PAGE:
The Swiss AHV/AVS and NZ Pension has been a long standing issue in need for a solution, as New Zealand automatically deducts the Swiss Pension from the NZ Pension. In the context of the federal consulation process to a new automatic information exchange treaty between Switzerland and New Zealand, the Swiss Society of New Zealand voiced their opinion. They were urging the Swiss Government not to sign anything with New Zealand until the AHV/Pension issue is resolved. In December 2017, the Swiss Parliament voted vor the introduction of the treaty despite all efforts to delay this approval. More information here.
There is a Foundation administered by the Organisation for the Swiss Abroad (OSA) which helps Swiss Citizens living Abroad who qualify and maybe in need of financial support after a natural disaster such as the Christchurch earthquake, the hurricane/tropical storms in Vanuatu and in Fiji.
CSA elections in 2021: because the Swiss e-voting systems are on hold until further notice, direct election via e-voting of the CSA delegates (as per pilot projects in Australia and Mexico in 2016) will not be possible. The CSA Delegates in Australia will have the job to organise the next elections without certainty of assistance at this stage. Importance is given to umbrella organisations in countries where they exist, which will have the task to organise fair and democratic elections. Default solution is the ‘old System’ each country carried in the past.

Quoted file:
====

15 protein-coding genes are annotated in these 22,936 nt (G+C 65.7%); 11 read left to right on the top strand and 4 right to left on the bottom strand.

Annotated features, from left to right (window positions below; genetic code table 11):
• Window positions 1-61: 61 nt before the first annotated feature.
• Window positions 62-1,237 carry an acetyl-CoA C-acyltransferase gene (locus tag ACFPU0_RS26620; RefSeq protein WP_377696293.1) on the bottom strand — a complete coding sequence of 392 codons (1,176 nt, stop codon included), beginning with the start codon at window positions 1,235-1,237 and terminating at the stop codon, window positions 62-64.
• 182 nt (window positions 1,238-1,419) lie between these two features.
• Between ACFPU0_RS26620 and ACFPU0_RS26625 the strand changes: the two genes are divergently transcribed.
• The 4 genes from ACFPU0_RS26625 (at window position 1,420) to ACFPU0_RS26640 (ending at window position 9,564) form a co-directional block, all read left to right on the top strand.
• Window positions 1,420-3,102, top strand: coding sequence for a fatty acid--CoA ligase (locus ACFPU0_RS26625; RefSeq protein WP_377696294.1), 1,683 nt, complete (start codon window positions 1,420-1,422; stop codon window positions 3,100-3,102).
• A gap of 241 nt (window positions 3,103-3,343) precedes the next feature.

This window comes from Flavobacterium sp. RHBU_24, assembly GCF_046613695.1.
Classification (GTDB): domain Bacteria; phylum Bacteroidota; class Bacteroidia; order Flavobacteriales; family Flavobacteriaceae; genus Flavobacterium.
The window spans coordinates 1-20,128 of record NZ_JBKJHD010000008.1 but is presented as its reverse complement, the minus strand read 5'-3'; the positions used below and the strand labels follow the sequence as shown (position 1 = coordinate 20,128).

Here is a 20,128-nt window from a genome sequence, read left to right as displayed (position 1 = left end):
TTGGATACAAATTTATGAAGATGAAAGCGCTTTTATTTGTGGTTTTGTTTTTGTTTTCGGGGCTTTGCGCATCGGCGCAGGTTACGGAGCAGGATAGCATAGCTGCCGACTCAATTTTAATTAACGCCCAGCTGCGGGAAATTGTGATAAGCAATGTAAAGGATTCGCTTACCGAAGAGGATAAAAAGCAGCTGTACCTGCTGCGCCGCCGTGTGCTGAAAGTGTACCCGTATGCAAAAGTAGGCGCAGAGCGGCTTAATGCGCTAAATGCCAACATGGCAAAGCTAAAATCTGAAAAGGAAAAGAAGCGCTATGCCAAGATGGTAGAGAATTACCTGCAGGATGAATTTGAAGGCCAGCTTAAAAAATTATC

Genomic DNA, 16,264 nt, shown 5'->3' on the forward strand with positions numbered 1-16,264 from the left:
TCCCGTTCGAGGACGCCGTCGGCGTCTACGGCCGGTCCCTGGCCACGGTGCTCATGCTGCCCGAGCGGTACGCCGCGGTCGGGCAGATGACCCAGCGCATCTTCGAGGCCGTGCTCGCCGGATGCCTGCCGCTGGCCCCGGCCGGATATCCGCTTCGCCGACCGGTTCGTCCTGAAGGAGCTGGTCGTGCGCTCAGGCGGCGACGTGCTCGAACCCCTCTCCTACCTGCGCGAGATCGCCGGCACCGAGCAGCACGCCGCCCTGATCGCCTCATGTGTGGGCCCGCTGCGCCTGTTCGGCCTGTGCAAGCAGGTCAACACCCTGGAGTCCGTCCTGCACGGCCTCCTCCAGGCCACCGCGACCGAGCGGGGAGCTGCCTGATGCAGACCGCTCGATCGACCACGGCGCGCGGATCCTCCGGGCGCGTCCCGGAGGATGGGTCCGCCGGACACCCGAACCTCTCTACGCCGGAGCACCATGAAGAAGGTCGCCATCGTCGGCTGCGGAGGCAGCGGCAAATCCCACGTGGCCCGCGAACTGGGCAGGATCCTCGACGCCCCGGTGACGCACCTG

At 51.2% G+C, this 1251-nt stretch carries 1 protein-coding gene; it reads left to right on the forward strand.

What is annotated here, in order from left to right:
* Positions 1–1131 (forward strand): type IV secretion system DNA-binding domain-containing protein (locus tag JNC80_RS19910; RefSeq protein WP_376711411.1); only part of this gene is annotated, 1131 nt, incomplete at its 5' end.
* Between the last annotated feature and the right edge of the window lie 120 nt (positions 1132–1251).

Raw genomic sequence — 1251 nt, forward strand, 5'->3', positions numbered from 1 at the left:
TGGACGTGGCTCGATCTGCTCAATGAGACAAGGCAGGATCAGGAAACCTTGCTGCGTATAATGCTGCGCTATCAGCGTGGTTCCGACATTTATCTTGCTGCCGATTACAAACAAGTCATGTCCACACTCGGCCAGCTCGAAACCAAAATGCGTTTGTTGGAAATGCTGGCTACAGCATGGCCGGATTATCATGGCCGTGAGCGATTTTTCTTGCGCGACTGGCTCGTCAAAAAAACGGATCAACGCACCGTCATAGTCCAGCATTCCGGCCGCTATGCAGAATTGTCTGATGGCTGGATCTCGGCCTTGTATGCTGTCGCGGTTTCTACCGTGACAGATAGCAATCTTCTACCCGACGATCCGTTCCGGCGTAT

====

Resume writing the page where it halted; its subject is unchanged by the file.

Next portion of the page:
The 50th Pacific Islands Forum (PIF) Summit took place in Tuvalu from 13 to 16 August, 2019.
Switzerland is a success story, but it will have to evolve under fast changing international conditions. Therefore, foreign policy will become more important for Switzerland’s prosperity and security. Starting from these reflections, Federal Councillor Ignazio Cassis established the AVIS28 working group in 2018 with the aim to define a coherent and adaptive foreign policy vision for Switzerland for 2028. AVIS28 is a source of inspiration and new ideas, and at the same time, it should initiate a broad discussion on the future of Swiss foreign policy. Switzerland needs the courage to change. Its foreign policy must become more focused, networked and agile. Switzerland should also work more closely with like-minded states, like Australia and New Zealand, towards their common goals.